Analysts: Giving by Wealthy Would Decline Slightly Under Obama Budget Proposal
By Philip Rucker
President Obama last night defended his controversial budget proposal to cut the rate for charitable tax deductions for wealthy people, arguing that the policy shift would not have an adverse effect on charitable giving.
"If you look at the evidence, there's very little evidence that this has a significant impact on charitable giving," Obama said in his second prime-time news conference.
Under Obama's proposal -- which has drawn criticism in Congress from Democrats and Republicans alike -- the tax deduction for those with incomes over $250,000, which currently is 35 cents for each dollar donated, would be capped at 28 cents on the dollar. This would return the rate to where it was during President Reagan's administration.
Obama said this would help equalize the tax break for those donating to charity. "When I give $100, I'd get the same amount of deduction as when some -- a bus driver, who's making $50,000 a year, or $40,000 a year, gives that same $100," Obama said.
But two independent analysis centers concluded that the administration's proposal could decrease giving by as much as $3.87 billion to the nonprofit sector, which already is struggling to raise funds during the economic recession. Americans donate about $300 billion a year, according to Giving USA, which conducts annual surveys.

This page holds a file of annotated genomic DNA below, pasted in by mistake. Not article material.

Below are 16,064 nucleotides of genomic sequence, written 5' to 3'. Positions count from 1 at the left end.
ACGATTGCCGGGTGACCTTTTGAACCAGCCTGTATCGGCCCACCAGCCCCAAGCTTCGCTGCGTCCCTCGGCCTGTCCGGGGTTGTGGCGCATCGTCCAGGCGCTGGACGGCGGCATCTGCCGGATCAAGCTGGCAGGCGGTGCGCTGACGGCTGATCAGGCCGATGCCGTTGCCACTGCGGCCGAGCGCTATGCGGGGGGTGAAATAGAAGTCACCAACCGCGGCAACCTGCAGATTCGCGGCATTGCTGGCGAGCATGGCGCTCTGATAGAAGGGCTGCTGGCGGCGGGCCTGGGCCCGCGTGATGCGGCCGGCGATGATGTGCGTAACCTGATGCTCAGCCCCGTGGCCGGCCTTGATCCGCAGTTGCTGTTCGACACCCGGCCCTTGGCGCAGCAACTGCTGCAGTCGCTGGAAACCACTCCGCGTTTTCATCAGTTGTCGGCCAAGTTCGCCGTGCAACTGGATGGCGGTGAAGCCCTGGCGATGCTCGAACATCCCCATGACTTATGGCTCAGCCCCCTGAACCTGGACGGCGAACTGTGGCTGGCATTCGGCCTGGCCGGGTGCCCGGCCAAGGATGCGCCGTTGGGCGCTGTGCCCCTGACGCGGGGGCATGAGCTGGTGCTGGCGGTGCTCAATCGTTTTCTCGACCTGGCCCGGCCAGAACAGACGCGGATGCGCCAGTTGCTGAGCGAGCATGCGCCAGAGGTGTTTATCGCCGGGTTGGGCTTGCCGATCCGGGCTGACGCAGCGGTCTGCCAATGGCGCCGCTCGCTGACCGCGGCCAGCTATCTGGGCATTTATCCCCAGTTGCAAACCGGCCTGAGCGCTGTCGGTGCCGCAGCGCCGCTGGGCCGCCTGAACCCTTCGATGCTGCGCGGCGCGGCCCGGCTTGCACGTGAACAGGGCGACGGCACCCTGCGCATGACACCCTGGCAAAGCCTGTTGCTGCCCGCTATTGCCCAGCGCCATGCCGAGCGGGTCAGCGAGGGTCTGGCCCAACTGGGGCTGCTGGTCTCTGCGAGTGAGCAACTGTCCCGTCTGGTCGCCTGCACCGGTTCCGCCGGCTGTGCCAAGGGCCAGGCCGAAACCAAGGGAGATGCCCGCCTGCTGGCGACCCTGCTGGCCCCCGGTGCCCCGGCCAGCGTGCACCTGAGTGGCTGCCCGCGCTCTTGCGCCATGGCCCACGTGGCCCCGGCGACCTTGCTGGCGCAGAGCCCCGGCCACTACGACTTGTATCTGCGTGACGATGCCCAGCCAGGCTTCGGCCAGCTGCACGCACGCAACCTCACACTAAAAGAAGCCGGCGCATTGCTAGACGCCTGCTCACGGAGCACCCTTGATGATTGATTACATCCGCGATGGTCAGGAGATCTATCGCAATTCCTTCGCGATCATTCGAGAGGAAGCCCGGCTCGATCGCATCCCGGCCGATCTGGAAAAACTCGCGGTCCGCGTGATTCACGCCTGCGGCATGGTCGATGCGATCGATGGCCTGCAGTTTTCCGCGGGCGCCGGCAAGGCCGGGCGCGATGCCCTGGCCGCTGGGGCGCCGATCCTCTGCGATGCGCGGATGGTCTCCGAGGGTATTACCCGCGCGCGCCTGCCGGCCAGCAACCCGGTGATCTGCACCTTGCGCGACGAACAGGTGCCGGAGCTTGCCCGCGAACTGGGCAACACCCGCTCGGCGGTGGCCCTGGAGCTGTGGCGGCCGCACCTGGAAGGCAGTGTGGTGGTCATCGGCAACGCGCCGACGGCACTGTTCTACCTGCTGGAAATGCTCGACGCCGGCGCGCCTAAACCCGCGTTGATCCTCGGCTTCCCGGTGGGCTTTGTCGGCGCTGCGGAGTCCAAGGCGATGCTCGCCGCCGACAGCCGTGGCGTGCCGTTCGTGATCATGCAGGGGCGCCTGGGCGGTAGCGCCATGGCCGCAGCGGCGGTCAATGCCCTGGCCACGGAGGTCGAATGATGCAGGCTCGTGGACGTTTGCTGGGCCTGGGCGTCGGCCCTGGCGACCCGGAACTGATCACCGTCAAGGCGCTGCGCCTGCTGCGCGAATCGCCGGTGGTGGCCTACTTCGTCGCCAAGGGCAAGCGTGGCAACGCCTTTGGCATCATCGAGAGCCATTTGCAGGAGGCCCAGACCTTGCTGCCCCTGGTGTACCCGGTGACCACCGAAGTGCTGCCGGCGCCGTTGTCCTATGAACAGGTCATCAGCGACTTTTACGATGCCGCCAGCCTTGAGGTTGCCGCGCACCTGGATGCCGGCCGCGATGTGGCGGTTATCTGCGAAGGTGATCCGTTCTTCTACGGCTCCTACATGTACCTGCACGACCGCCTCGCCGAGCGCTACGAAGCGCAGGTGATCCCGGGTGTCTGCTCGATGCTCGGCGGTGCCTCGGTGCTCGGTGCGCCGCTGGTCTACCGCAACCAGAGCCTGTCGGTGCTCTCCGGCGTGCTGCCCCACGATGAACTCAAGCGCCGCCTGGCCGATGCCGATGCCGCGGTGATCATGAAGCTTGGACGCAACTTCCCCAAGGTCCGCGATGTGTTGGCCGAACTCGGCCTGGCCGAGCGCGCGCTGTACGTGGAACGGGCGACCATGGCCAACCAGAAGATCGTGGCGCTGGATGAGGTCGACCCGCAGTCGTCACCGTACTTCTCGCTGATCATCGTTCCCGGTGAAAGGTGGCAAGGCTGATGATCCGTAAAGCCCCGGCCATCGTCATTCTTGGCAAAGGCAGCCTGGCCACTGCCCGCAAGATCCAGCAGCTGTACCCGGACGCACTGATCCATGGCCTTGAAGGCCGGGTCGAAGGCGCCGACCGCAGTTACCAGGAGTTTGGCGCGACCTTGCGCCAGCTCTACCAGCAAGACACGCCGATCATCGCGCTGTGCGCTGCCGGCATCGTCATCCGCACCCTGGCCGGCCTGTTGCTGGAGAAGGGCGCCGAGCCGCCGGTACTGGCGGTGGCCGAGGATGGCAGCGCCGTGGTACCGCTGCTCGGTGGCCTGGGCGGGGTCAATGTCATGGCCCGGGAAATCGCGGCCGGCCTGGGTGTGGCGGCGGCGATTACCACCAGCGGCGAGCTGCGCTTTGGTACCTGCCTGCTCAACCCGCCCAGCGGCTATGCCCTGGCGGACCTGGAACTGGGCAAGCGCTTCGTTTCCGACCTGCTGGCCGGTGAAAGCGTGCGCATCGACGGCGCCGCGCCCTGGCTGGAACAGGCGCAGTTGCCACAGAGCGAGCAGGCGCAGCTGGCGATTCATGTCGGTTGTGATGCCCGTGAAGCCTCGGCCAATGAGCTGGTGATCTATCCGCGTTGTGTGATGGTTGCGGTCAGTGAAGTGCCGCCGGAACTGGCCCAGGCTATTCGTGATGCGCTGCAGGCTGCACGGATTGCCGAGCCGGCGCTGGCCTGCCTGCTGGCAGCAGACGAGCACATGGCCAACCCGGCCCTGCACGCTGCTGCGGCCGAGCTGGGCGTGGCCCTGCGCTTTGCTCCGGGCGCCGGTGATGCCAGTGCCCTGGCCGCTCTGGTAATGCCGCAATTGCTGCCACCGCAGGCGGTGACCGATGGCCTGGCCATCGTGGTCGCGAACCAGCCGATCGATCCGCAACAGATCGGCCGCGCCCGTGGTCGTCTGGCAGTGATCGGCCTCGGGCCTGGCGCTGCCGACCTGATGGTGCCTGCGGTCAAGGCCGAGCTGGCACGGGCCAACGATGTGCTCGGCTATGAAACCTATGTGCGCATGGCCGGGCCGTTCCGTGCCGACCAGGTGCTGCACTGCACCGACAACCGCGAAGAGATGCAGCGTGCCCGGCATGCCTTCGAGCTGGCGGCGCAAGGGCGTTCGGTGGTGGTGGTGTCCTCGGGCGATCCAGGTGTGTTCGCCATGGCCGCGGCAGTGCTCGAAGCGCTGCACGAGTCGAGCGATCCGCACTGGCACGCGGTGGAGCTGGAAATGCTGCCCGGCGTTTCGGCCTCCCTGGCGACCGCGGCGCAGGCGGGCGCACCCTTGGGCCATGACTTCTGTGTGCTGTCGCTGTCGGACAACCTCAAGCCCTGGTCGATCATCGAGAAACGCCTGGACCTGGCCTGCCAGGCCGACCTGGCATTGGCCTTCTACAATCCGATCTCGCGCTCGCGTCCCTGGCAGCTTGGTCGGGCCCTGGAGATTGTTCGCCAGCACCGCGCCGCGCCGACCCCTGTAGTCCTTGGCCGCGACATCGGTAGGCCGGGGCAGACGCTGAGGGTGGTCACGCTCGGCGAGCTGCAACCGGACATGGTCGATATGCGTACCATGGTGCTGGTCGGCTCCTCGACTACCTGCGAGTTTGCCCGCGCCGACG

The Center on Budget and Policy Priorities said total charitable contributions would decline by about 1.3 percent, while the Center on Philanthropy at Indiana University calculated that overall giving would drop by 2.1 percent (PDF). The highest-income households would decrease giving by 4.8 percent, or $3.87 billion, the philanthropy center found.
"Charities and the public need to understand that in the current economic environment, which is creating difficulty for some nonprofits and their constituents already, this public policy change is likely to have an additional negative effect," Patrick M. Rooney, the philanthropy center's interim executive director, said in a statement. "However, changes in personal income and wealth, both of which have declined in the past year, have a greater impact on charitable giving than do tax rate changes."
Experts said nonprofits such as universities and arts organizations that rely heavily on large donations from wealthy individuals are more likely to be impacted by the administration's proposal than food banks, shelters and other social service groups that raise money in smaller amounts.
Dean A. Zerbe, managing director of Alliant Group and a former senior tax counsel to the Senate Finance Committee who closely tracks the nonprofit sector, said Obama's proposal will impact the behavior of wealthy donors.
"Of course it's going to effect behavior," Zerbe said. "The charities recognize that. Everyone does.... People just don't have their feet on their ground if they're not recognizing that reality."
Still, Obama said his proposal should not deter giving.
"Now, if it's really a charitable contribution, I'm assuming that that shouldn't be a determining factor as to whether you're giving that $100 to the homeless shelter down the street," Obama said.
Web Politics Editor
March 25, 2009; 11:28 AM ET
Categories: B_Blog , The Budget
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